nytheatre.com review by Richard Hinojosa
October 24, 2009
Temporary Distortion is back at P.S. 122 with another installment of their now-signature style of high-tech, visually striking productions. This one, Americana Kamikaze, is as riveting as the last one I saw, but this production seems to go with their style a little better because the subject matter, a creepy ghost story, matches their slow and chilling aesthetic perfectly.
The story is not at all linear. It starts somewhere near the end and then loops back around on itself. Two couples are haunted by a spirit that creeps into their minds, their bedrooms, and their subway commute. The couples are two sides of an American/Japanese coin—both experiencing this haunting in their respective cities until they finally realize that this spirit cannot be defeated and they give in. Believe me, I didn't give away the ending here. I'm not even sure that's what happened. Plot is not the focus of this production. There is no narrative. Instead the focus is the mood and atmosphere of the theater. The music is droning, the film is graphic, the set is constraining, the acting is stark, and together they create a very cool sense of dread.
Writer/director Kenneth Collins has created a style all his own. His influences seem to be Brecht and David Lynch. His dialogue ranges from the bizarre to the mundane. He starts us off with a scene that is actually pretty funny but that would be the only one. The rest is mostly spooky or sad. Collins's concepts for the look and feeling of a performance are really what make his style so completely captivating. He has his actors whispering into microphones as if they were laying next to each other in bed, only they're certainly not. They stand confined in coffin-like boxes that change colors while they speak directly out over the audience, never looking at each other or touching or relating in any way. Their delivery is almost completely devoid of emotion. Their faces are just as deadpan. A tall, thin board stands between them and is used to project the film of the same story. The film is where the emotion resides. I found myself very wrapped up in the droning music and dialogue, and that juxtaposed so seamlessly next to the film made me feel connected to another world. A world that Collins has recreated just long enough for us to experience its mystery.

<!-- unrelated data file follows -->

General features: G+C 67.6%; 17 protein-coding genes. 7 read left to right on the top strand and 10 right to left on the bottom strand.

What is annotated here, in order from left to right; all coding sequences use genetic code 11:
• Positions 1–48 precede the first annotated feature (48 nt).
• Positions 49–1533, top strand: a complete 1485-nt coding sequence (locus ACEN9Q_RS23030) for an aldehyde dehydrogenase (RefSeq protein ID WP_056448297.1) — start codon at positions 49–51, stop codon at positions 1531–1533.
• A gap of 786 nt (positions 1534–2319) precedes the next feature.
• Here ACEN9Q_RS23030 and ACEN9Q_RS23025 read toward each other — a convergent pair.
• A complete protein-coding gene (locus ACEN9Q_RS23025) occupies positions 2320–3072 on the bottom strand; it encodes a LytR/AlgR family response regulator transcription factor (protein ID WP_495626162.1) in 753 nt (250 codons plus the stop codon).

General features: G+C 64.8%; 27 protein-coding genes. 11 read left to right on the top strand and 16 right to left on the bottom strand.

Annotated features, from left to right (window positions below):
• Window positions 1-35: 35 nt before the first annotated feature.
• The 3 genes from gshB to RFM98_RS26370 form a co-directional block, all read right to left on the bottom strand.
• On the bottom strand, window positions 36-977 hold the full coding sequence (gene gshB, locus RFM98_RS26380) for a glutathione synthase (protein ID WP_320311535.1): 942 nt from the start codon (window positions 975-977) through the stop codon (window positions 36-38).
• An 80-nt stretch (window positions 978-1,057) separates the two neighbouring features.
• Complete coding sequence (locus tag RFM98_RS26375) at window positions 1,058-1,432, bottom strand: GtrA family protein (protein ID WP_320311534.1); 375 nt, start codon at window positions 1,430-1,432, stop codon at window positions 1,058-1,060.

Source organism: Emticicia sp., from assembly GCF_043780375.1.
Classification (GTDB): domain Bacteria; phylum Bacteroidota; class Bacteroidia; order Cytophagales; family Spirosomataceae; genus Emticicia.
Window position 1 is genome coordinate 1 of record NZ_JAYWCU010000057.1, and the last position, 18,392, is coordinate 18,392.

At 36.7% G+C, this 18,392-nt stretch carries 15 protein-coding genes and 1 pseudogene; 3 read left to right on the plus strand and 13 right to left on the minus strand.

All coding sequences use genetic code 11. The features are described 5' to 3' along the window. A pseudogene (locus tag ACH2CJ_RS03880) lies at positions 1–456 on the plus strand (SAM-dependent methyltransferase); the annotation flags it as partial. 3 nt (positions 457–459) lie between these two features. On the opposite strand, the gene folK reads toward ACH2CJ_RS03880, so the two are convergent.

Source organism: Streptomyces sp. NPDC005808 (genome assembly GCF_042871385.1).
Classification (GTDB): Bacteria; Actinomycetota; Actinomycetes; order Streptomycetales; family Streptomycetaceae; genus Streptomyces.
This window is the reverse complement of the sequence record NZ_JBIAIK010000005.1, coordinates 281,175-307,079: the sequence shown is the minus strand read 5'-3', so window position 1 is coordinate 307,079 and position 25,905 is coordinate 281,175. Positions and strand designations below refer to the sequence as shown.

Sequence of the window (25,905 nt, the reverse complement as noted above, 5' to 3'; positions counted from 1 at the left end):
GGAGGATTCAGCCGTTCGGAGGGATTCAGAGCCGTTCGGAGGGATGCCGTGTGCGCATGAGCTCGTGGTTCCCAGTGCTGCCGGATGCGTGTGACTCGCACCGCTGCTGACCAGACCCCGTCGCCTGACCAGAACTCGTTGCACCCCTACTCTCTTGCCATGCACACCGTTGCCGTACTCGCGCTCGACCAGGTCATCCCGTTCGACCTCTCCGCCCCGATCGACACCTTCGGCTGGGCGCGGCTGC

The film is extremely well done. The production design is beautiful and the editing and graphics are great. The film could easily stand alone. Created by William Cusick, it is truly its own character in the performance. But that's true of all the production elements of this show. John Sully's eerie music and sound design has its character. The tight, mood-lit set in the middle of a dark black box theater has its character. The actors' dedication to deadpan has its character. I was impressed with the cast's ability to hold that state of disconnection. The cast, Brain Greer, Yuki Kawahisa, Lorraine Mattox, and Ryosuke Tamada, are great both live and on film. Also, the execution of the technical elements is completely seamless and that really adds to the illusion of the show.
Americana Kamikaze is a sleek translation of the unconscious mind into a postmodern theatrical experience that knows pictures tell a better story than live actors. You are not likely to see anything like it. And if you do you may very well be dreaming.